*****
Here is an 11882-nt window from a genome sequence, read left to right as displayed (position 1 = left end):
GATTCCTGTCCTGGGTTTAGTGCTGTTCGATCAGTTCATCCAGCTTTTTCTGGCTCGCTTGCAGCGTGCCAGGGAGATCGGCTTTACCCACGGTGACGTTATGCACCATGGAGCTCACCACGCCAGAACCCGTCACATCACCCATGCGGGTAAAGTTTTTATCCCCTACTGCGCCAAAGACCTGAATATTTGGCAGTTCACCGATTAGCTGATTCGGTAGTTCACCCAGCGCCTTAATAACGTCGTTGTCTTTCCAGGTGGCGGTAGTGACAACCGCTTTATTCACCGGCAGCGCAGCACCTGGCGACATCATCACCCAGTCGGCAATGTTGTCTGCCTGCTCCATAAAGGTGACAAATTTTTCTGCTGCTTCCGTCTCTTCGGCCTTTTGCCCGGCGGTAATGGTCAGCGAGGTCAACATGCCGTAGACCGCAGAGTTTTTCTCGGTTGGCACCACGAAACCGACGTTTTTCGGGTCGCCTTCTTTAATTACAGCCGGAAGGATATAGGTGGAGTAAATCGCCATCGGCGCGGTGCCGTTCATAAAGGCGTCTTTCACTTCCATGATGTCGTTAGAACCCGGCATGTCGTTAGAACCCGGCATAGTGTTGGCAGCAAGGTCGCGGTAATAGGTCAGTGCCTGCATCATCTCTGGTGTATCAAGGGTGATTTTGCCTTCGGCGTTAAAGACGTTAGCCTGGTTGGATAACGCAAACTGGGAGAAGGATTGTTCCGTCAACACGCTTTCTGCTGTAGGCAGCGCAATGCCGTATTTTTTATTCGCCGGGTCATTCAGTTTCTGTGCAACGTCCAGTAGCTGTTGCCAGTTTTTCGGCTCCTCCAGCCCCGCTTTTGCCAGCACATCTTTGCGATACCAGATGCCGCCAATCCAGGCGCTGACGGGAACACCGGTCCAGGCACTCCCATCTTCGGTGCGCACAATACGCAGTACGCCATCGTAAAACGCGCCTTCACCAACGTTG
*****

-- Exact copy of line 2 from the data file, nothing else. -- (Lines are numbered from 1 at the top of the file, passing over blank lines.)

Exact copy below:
GATTCCTGTCCTGGGTTTAGTGCTGTTCGATCAGTTCATCCAGCTTTTTCTGGCTCGCTTGCAGCGTGCCAGGGAGATCGGCTTTACCCACGGTGACGTTATGCACCATGGAGCTCACCACGCCAGAACCCGTCACATCACCCATGCGGGTAAAGTTTTTATCCCCTACTGCGCCAAAGACCTGAATATTTGGCAGTTCACCGATTAGCTGATTCGGTAGTTCACCCAGCGCCTTAATAACGTCGTTGTCTTTCCAGGTGGCGGTAGTGACAACCGCTTTATTCACCGGCAGCGCAGCACCTGGCGACATCATCACCCAGTCGGCAATGTTGTCTGCCTGCTCCATAAAGGTGACAAATTTTTCTGCTGCTTCCGTCTCTTCGGCCTTTTGCCCGGCGGTAATGGTCAGCGAGGTCAACATGCCGTAGACCGCAGAGTTTTTCTCGGTTGGCACCACGAAACCGACGTTTTTCGGGTCGCCTTCTTTAATTACAGCCGGAAGGATATAGGTGGAGTAAATCGCCATCGGCGCGGTGCCGTTCATAAAGGCGTCTTTCACTTCCATGATGTCGTTAGAACCCGGCATGTCGTTAGAACCCGGCATAGTGTTGGCAGCAAGGTCGCGGTAATAGGTCAGTGCCTGCATCATCTCTGGTGTATCAAGGGTGATTTTGCCTTCGGCGTTAAAGACGTTAGCCTGGTTGGATAACGCAAACTGGGAGAAGGATTGTTCCGTCAACACGCTTTCTGCTGTAGGCAGCGCAATGCCGTATTTTTTATTCGCCGGGTCATTCAGTTTCTGTGCAACGTCCAGTAGCTGTTGCCAGTTTTTCGGCTCCTCCAGCCCCGCTTTTGCCAGCACATCTTTGCGATACCAGATGCCGCCAATCCAGGCGCTGACGGGAACACCGGTCCAGGCACTCCCATCTTCGGTGCGCACAATACGCAGTACGCCATCGTAAAACGCGCCTTCACCAACGTTG